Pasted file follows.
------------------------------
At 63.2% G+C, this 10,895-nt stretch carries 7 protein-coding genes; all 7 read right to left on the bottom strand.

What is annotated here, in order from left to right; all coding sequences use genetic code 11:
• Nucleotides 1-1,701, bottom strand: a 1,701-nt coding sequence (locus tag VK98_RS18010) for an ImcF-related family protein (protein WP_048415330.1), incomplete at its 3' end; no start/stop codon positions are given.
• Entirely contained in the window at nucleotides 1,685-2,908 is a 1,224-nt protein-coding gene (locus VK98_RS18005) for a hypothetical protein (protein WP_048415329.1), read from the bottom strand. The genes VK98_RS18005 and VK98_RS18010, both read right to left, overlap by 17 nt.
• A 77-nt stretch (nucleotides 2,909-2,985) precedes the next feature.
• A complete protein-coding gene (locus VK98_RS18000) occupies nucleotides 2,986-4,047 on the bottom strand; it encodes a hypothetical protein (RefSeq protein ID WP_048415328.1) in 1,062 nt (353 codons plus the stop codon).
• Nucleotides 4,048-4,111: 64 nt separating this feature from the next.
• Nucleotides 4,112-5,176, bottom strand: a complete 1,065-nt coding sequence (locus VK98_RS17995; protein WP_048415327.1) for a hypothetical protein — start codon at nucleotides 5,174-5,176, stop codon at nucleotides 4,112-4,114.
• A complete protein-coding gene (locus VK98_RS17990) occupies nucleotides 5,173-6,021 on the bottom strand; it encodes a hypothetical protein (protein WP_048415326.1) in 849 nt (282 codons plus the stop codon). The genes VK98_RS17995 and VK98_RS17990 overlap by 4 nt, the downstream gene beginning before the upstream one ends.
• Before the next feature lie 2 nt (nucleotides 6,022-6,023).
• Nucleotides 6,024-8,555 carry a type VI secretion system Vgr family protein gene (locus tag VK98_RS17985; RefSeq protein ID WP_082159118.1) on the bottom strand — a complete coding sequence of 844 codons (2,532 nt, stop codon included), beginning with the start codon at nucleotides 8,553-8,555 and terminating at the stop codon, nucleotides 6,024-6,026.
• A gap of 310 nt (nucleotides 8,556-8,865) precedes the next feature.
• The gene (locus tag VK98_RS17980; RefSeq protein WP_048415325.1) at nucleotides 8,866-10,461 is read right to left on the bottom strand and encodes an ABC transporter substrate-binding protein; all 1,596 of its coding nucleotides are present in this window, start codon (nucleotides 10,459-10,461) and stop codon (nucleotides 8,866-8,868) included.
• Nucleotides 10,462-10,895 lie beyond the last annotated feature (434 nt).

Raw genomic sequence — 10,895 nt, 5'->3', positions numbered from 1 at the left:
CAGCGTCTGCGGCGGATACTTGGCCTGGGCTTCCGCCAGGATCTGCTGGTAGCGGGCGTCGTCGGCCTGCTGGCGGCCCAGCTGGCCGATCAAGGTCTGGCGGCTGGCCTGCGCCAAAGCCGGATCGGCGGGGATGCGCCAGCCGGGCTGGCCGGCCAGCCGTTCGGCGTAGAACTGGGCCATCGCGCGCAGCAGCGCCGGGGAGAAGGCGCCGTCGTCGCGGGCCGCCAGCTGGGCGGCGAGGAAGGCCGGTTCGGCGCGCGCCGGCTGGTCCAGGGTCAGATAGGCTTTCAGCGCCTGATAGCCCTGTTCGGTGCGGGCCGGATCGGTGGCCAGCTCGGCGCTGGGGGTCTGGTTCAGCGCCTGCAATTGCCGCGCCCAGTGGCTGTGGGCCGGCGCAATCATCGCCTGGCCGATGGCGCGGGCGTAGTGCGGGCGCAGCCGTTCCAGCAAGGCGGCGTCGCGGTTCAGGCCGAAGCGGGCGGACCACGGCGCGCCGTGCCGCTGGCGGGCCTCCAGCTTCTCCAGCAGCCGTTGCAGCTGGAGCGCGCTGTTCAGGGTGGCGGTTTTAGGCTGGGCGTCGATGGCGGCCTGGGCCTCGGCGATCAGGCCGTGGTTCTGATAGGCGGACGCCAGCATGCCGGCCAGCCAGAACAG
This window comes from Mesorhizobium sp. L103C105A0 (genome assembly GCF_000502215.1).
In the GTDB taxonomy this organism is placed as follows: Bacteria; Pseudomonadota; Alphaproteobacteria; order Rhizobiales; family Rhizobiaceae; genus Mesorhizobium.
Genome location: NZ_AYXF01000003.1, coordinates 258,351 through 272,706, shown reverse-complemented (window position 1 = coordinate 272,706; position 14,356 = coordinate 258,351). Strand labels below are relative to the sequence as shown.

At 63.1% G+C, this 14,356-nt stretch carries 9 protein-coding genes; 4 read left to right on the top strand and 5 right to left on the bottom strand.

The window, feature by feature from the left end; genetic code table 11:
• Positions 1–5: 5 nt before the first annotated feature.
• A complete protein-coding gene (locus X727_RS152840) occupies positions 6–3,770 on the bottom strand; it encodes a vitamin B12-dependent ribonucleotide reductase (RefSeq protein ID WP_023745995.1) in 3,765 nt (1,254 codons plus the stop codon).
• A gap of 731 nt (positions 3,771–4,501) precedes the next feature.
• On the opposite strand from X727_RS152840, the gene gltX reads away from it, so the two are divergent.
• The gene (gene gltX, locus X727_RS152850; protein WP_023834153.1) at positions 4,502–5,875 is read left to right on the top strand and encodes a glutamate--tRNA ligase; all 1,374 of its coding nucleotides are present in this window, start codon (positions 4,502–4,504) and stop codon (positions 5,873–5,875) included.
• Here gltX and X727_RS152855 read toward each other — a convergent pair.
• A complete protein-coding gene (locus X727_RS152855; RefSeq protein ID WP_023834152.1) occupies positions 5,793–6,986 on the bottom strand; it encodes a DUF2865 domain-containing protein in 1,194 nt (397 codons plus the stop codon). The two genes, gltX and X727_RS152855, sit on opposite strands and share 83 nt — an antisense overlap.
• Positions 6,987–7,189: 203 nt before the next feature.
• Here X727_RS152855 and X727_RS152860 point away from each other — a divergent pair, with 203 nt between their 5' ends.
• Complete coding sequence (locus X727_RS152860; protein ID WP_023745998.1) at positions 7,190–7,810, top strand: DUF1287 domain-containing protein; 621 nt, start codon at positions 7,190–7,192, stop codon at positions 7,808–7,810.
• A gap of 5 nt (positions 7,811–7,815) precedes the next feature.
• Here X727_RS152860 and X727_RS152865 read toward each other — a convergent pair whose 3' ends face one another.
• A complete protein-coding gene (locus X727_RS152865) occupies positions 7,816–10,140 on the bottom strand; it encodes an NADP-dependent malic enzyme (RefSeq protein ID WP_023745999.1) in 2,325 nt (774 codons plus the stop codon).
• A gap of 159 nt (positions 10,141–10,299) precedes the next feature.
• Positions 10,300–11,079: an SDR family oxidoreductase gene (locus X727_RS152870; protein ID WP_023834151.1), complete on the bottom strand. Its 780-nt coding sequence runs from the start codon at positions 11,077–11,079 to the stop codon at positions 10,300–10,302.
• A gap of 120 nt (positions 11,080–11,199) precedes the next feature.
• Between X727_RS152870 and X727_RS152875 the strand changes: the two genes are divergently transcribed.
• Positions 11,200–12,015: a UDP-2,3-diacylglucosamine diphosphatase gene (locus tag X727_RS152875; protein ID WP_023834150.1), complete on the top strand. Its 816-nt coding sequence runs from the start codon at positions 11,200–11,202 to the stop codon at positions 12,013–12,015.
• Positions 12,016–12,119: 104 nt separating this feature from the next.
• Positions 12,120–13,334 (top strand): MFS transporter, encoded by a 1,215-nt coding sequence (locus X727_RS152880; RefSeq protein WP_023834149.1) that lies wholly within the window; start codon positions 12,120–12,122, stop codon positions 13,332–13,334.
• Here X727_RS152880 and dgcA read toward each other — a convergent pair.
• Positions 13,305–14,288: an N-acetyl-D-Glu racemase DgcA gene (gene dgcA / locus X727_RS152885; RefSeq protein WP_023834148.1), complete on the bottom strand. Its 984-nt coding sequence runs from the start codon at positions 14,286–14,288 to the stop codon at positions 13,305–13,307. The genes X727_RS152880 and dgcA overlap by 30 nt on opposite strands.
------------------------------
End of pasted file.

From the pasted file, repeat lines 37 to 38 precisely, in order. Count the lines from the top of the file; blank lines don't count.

• A gap of 120 nt (positions 11,080–11,199) precedes the next feature.
• Between X727_RS152870 and X727_RS152875 the strand changes: the two genes are divergently transcribed.